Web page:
Tomorrow is the release of the fifth and final book in the Seed Savers series. While it’s a relief to be finished with the series, I know there is still a lot of work ahead as an author who is not with a large press. Our books don’t tend to get the “air time” of those with the larger publishers. Small presses don’t have the $$$. And so we, the authors, have our work cut out for us in pounding the pavement, knocking on the doors, so to speak.
I do love the Seed Savers series and the characters and the way the books have grown and changed over time from book one to book five. I’m torn as to whether to have a farewell party or welcome party. 🙂
But I digress. Today I wanted to post an excerpt from Seed Savers-Unbroken. Which ended up to be more difficult than it at first seemed, being book 5 and all. I settled on this passage from chapter 19, the thoughts of Jason, a significant secondary character who first joined the series in book 3. Jason has become involved with Radicle (spelling correct) a group of mostly hacktivists trying to gain back freedoms lost to an overreaching government. He and his mentor, Monroe Cassidy, have been tasked with finding secret government documents showing corruption and releasing them to the public on July 4th.
Excerpt from Seed Savers-Unbroken, releasing tomorrow:
Cassidy had fallen asleep while working. Though it wasn’t cold, Jason tossed a light blanket over the older man and climbed into his own sleeping space at the rear of the trailer. But he couldn’t fall asleep. He couldn’t stop thinking about the story. Which story would be big enough to lift the restrictions strangling a country once celebrated for liberty and justice? Jason and Cassidy had argued about whether or not to break open the Net and let everyone talk to each other like in the old days. Days in which neither of them had actually lived but had heard about. The history books painted those days as lawless and dangerous. But the older folks, some of them anyway, would tell you in hushed tones that it hadn’t been so bad. And even though Cassidy agreed, he didn’t think the timing was right for a “free-for-all,” as he called it. “The public ain’t that smart,” he said. “They need to be brought along. It’s how things got the way they are, and it’s the way we need to tread on the way back. Sounds like Radicle’s doin’ that in a limited way anyhow. Jason, just do what Amos says. Find a story for July Fourth. You wanna focus on food, go for it. Me, I’ma look for other scandals. Remember what Boy Wonder said: it’s gotta be personal.”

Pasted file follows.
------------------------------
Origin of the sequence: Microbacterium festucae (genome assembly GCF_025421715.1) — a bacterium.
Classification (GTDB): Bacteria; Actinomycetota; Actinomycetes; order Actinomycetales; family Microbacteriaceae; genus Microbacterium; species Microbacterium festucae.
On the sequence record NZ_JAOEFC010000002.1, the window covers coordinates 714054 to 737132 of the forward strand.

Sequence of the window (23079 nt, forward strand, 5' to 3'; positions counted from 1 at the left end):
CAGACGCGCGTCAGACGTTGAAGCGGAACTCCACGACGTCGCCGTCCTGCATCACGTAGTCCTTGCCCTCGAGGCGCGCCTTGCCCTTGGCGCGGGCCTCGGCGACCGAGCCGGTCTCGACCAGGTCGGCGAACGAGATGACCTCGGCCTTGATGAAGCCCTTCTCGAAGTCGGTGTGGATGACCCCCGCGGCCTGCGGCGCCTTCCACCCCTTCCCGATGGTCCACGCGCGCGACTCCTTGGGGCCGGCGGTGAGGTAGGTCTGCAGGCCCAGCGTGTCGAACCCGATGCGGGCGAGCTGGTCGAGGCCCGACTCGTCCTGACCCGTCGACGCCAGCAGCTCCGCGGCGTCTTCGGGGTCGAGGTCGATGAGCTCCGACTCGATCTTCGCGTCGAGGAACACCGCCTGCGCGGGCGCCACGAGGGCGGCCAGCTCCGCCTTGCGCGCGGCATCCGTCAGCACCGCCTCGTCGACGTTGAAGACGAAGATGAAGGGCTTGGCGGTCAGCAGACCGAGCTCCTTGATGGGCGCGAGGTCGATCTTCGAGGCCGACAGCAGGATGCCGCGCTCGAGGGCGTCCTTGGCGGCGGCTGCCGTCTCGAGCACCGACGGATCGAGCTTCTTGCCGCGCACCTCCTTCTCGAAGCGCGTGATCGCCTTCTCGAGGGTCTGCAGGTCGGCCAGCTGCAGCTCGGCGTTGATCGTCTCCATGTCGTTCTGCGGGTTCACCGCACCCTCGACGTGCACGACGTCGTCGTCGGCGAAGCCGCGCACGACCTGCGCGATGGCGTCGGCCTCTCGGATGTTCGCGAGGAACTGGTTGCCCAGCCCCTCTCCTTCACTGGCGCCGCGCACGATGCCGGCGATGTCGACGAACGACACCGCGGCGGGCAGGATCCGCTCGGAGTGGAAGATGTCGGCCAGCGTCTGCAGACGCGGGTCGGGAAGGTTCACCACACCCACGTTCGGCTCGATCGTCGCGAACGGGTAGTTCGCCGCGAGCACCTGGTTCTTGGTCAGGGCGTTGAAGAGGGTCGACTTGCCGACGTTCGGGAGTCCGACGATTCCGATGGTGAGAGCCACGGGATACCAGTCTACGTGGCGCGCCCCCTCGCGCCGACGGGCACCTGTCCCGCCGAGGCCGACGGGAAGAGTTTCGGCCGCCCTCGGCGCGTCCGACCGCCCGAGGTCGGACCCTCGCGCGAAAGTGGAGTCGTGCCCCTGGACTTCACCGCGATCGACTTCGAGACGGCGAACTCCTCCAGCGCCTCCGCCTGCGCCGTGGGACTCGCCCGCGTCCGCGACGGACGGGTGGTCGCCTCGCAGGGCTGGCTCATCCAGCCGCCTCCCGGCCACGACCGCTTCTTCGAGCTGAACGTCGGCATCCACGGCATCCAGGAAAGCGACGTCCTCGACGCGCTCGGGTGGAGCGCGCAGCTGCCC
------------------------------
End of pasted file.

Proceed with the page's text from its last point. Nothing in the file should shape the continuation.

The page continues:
Personal. Food. What had Amos said—an intentional lowering of life expectancy? A slow poisoning? Were these extreme examples or were they actual possibilities? Jason thought back to what he knew about the change in the food system around the beginning of the century. Was there a correlation between the change from real food to the five food groups and shorter lifespans? And if the one percent ate mostly real food, were they healthier? Did they have longer lifespans? Could he find information on this? He hadn’t yet run into studies on the modern food groups, but they had to be there.
“Take notes.” Jason dictated his thoughts about the food groups to his AI. “Oh, one more: intentional.”